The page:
But here’s the thing… the more books that you print, the cheaper it is. So, if you print 100 books for example, it might cost you approximately $13 per copy to print- eek, as opposed to $8 per copy if you print 500 books. Of course you are going to make more profit off $8 copies, selling at say $25 a pop, then you will off the $13 copies. But the question remains…will you sell 500 copies? Or will they become doorstops in your guest bedroom? Decisions …Decisions…
E-books are another avenue that you could consider, if the cost of printing is getting you down. It incurs a cost to produce your work as an e-book, but you save on little nasties like postage and handling. The convenience of the e-book aside, most writers see sentimental value in owning a paperback and want to hold their story in their hands.
12. The books are delivered. Yay, your job is over right? Wrong! Oh, so very wrong! Now is what some people believe to be the most important stage in your book’s success or failure. Marketing your book via your writer’s platform. What is that fancy term? Well, a writer’s platform is you, (the author) getting your name ‘out there’ in the world. You might choose to do this prior to your novel being released, to create hype and establish a name for yourself as an author. This could include – talking to a book club, blogging, liking and commenting on other people’s blogs and getting your name/face out there on the internet, setting up an author Facebook Page, setting up a website, making an online shop, ie) Shopify, promoting on the radio etc. All of these things will build up your writer’s platform, anticipate the release of your book and keep you in the public eye.
13. Host a book launch. This is a big deal, especially if you‘re an introvert. Just imagine… hosting a celebration where all eyes are on you. You may choose to read your work, which until now has been kept relatively private and personal, in front of a crowd. You may be the subject of question time and have to speak about your journey. The good news is that you can take control. If you want things to be low key than keep them that way! Alternately, if you want to invite cousin Billy’s band and your brother the magician to perform, than that’s fine too, the ball is in your court. You can print off bookmarks, flyers, banners and the like, if you choose to. You can also give out thematic gift bags, champagne and food. Some launches are best done at a book shop, others at a cafe or tavern in the evening and others in your backyard- it is completely up to you. One thing needs to be a priority at your launch– generating a crowd! This may be the only time that you can sell your book to the public face to face, without factoring in the dreaded postage and handling costs that come with online purchasing.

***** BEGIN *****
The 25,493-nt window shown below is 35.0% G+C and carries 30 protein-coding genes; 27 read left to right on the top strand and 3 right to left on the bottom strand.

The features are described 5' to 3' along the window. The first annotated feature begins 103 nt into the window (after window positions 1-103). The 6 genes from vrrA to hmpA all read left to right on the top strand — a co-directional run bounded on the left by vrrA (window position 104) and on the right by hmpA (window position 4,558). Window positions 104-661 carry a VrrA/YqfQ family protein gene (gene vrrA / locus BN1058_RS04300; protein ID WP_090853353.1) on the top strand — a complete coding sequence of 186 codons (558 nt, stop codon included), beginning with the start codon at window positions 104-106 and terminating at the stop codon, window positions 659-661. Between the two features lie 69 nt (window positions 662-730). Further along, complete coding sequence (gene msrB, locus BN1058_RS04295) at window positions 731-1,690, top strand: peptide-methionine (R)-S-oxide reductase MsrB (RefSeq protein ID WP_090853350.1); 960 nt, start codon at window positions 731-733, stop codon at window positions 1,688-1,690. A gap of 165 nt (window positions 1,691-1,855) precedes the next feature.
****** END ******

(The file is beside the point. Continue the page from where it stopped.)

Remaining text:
14. Once you have launched the book then it is up to you to maintain the hype associated with releasing your novel into the world. Try to post online, (blogs, memes, information, podcasts etc) every couple of days and keep the public eye fixed on you and your product. It is said that a follow up book or the mention of working on a sequel while the hype is generated is a positive action in making a name for yourself. I’m sure that nobody wants to be a one-hit wonder.
I hope that this has shed some light on the realities that you may face when writing, publishing, printing and marketing a novel. One thing that hasn’t been mentioned is the overwhelming sense of accomplishment that you will feel once you have seen this project through to completion. Whether you sell one book or one million, you can feel a sense of pride in knowing that you have become a published author.
Happy writing 😉